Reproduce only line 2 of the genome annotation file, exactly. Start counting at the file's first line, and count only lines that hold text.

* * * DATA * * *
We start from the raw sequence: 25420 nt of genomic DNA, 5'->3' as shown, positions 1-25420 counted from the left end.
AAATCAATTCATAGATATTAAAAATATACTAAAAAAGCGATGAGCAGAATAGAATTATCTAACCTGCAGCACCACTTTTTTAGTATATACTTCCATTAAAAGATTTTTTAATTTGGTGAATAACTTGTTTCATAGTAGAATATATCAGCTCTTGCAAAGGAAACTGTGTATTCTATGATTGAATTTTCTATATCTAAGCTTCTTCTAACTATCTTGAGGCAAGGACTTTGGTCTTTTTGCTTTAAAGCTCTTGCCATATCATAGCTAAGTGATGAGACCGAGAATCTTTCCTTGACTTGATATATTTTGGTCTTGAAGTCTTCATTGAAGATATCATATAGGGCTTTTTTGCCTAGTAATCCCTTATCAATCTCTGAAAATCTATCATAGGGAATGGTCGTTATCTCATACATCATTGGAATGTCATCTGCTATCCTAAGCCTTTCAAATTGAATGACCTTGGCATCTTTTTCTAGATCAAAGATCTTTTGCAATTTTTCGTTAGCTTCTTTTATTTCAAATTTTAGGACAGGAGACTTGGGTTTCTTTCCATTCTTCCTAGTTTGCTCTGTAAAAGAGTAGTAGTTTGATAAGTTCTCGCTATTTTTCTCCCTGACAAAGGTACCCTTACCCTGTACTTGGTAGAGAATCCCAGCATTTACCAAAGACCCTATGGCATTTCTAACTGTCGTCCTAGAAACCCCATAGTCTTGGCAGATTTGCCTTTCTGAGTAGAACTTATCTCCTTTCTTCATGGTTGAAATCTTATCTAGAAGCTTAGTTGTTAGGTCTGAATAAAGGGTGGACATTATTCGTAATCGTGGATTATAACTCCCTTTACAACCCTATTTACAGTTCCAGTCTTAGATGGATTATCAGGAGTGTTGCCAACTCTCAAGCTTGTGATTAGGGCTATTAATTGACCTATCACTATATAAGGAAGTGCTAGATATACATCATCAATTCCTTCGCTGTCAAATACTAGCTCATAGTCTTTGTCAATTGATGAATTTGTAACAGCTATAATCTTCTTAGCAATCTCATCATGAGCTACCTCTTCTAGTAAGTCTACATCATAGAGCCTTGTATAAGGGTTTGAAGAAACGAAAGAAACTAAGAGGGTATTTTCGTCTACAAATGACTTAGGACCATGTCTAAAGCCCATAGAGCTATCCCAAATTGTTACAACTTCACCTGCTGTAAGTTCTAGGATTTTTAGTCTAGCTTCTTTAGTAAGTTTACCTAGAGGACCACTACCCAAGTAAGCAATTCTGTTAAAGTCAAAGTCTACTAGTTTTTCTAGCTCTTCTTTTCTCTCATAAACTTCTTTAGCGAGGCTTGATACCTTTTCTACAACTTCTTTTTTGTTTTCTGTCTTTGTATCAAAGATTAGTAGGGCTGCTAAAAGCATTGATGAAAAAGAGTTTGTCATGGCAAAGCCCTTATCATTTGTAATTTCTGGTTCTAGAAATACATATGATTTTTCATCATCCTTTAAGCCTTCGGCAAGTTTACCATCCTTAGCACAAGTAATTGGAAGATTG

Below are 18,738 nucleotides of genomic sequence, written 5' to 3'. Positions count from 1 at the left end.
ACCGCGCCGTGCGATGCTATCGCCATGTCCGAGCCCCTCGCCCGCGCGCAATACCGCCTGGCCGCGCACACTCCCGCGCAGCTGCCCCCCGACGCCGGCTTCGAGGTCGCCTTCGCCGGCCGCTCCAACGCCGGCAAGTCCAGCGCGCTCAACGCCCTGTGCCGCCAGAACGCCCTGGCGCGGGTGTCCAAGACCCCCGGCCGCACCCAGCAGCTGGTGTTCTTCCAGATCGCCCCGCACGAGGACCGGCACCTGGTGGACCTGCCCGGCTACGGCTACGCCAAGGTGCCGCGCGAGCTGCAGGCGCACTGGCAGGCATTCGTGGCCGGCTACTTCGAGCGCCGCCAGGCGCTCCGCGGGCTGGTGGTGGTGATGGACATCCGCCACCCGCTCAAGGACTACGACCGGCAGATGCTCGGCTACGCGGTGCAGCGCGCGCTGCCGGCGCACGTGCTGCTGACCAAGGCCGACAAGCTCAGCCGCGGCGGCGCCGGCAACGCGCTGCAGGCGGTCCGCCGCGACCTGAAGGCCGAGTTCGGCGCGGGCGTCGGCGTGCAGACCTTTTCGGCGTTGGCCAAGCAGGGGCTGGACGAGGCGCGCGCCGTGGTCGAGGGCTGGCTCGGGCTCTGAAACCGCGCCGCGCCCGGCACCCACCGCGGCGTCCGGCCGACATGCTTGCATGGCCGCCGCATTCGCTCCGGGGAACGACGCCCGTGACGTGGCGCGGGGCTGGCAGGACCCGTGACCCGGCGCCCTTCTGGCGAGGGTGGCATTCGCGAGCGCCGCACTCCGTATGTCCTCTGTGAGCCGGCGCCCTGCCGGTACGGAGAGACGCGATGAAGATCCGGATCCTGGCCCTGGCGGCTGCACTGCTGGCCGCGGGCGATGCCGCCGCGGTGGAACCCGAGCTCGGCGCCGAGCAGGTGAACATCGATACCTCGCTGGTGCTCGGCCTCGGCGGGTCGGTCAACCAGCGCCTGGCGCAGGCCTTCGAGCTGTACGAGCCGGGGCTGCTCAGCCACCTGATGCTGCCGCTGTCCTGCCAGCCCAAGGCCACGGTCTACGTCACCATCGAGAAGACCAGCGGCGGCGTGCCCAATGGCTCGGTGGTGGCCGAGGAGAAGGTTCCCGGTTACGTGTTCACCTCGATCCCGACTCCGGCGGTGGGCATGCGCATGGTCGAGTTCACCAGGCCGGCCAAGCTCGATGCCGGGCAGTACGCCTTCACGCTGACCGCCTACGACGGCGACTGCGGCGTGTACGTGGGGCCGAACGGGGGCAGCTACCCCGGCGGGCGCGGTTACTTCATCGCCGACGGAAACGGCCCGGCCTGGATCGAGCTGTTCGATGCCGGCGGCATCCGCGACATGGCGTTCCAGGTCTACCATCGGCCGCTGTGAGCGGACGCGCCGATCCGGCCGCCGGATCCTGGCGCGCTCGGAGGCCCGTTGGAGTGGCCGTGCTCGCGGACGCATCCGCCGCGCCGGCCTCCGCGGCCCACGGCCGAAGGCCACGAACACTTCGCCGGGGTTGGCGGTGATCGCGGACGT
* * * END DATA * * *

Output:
AAATCAATTCATAGATATTAAAAATATACTAAAAAAGCGATGAGCAGAATAGAATTATCTAACCTGCAGCACCACTTTTTTAGTATATACTTCCATTAAAAGATTTTTTAATTTGGTGAATAACTTGTTTCATAGTAGAATATATCAGCTCTTGCAAAGGAAACTGTGTATTCTATGATTGAATTTTCTATATCTAAGCTTCTTCTAACTATCTTGAGGCAAGGACTTTGGTCTTTTTGCTTTAAAGCTCTTGCCATATCATAGCTAAGTGATGAGACCGAGAATCTTTCCTTGACTTGATATATTTTGGTCTTGAAGTCTTCATTGAAGATATCATATAGGGCTTTTTTGCCTAGTAATCCCTTATCAATCTCTGAAAATCTATCATAGGGAATGGTCGTTATCTCATACATCATTGGAATGTCATCTGCTATCCTAAGCCTTTCAAATTGAATGACCTTGGCATCTTTTTCTAGATCAAAGATCTTTTGCAATTTTTCGTTAGCTTCTTTTATTTCAAATTTTAGGACAGGAGACTTGGGTTTCTTTCCATTCTTCCTAGTTTGCTCTGTAAAAGAGTAGTAGTTTGATAAGTTCTCGCTATTTTTCTCCCTGACAAAGGTACCCTTACCCTGTACTTGGTAGAGAATCCCAGCATTTACCAAAGACCCTATGGCATTTCTAACTGTCGTCCTAGAAACCCCATAGTCTTGGCAGATTTGCCTTTCTGAGTAGAACTTATCTCCTTTCTTCATGGTTGAAATCTTATCTAGAAGCTTAGTTGTTAGGTCTGAATAAAGGGTGGACATTATTCGTAATCGTGGATTATAACTCCCTTTACAACCCTATTTACAGTTCCAGTCTTAGATGGATTATCAGGAGTGTTGCCAACTCTCAAGCTTGTGATTAGGGCTATTAATTGACCTATCACTATATAAGGAAGTGCTAGATATACATCATCAATTCCTTCGCTGTCAAATACTAGCTCATAGTCTTTGTCAATTGATGAATTTGTAACAGCTATAATCTTCTTAGCAATCTCATCATGAGCTACCTCTTCTAGTAAGTCTACATCATAGAGCCTTGTATAAGGGTTTGAAGAAACGAAAGAAACTAAGAGGGTATTTTCGTCTACAAATGACTTAGGACCATGTCTAAAGCCCATAGAGCTATCCCAAATTGTTACAACTTCACCTGCTGTAAGTTCTAGGATTTTTAGTCTAGCTTCTTTAGTAAGTTTACCTAGAGGACCACTACCCAAGTAAGCAATTCTGTTAAAGTCAAAGTCTACTAGTTTTTCTAGCTCTTCTTTTCTCTCATAAACTTCTTTAGCGAGGCTTGATACCTTTTCTACAACTTCTTTTTTGTTTTCTGTCTTTGTATCAAAGATTAGTAGGGCTGCTAAAAGCATTGATGAAAAAGAGTTTGTCATGGCAAAGCCCTTATCATTTGTAATTTCTGGTTCTAGAAATACATATGATTTTTCATCATCCTTTAAGCCTTCGGCAAGTTTACCATCCTTAGCACAAGTAATTGGAAGATTG